CET4 TEM4 考 研 CET6
- napkin:  Latin mappa meant ‘cloth’ (it is the source of English map). As it passed into Old French its m became transformed into an n, producing nappe. This was borrowed into English as the long-defunct nape ‘cloth’, which, with the addition of the diminutive suffix -kin, has bequeathed napkin to modern English. The abbreviation nappy dates from the early 20th century. From derivatives of Old French nappe English also gets apron and napery .
=> apron, map
- napkin (n.)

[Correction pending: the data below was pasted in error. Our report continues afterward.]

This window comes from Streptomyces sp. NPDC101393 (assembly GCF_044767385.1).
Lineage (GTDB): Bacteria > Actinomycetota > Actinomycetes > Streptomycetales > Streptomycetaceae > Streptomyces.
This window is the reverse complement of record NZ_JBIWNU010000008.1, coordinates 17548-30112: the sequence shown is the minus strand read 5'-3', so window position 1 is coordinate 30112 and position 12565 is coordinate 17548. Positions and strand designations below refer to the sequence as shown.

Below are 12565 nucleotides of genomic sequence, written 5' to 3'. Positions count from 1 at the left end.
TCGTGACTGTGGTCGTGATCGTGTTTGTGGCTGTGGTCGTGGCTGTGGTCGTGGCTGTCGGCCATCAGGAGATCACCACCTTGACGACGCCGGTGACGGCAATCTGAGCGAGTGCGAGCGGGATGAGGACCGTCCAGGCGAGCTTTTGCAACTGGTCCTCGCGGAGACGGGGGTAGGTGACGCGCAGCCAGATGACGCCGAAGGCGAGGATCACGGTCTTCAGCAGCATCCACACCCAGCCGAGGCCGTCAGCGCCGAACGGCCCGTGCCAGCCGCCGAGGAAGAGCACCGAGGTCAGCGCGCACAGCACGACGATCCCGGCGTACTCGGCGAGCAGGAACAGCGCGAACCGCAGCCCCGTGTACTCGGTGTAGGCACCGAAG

- late 14c., "a table napkin," from nape "a tablecloth" (from Old French nape "tablecloth, cloth cover, towel," from Latin mappa; see map (n.)) + Middle English -kin "little." No longer felt as a diminutive. The Old French diminutive was naperon (see apron). The shift of Latin -m- to -n- was a tendency in Old French (conter from computare, printemps from primum, natte "mat, matting," from matta). Middle English also had naperie "linen objects; sheets, tablecloths, napkins, etc.;" also, "place where the linens are kept."
- 1. He wiped away the blood with a paper napkin.
- 2. Michael mopped up quickly with his napkin.
- 3. He dabbed at his lips with the napkin.
- 4. Mary Ann tore the edge off her napkin.
- 5. He dabbed at the spot on his tie with a napkin.
[ napkin 造句 ]